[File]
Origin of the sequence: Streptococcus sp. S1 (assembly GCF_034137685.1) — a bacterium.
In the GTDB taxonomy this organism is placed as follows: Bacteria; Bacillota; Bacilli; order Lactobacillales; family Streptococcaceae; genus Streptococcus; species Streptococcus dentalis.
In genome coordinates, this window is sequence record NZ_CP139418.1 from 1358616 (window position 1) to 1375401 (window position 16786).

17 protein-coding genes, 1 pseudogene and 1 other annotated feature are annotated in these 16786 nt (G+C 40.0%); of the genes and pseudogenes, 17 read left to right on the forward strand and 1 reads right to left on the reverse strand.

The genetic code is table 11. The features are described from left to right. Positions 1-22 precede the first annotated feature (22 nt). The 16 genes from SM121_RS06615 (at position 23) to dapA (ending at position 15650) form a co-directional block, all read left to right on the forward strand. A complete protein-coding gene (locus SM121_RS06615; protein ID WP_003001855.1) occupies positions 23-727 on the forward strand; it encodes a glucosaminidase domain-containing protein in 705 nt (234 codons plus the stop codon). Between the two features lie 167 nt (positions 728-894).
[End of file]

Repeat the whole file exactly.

Origin of the sequence: Streptococcus sp. S1 (assembly GCF_034137685.1) — a bacterium.
In the GTDB taxonomy this organism is placed as follows: Bacteria; Bacillota; Bacilli; order Lactobacillales; family Streptococcaceae; genus Streptococcus; species Streptococcus dentalis.
In genome coordinates, this window is sequence record NZ_CP139418.1 from 1358616 (window position 1) to 1375401 (window position 16786).

17 protein-coding genes, 1 pseudogene and 1 other annotated feature are annotated in these 16786 nt (G+C 40.0%); of the genes and pseudogenes, 17 read left to right on the forward strand and 1 reads right to left on the reverse strand.

The genetic code is table 11. The features are described from left to right. Positions 1-22 precede the first annotated feature (22 nt). The 16 genes from SM121_RS06615 (at position 23) to dapA (ending at position 15650) form a co-directional block, all read left to right on the forward strand. A complete protein-coding gene (locus SM121_RS06615; protein ID WP_003001855.1) occupies positions 23-727 on the forward strand; it encodes a glucosaminidase domain-containing protein in 705 nt (234 codons plus the stop codon). Between the two features lie 167 nt (positions 728-894).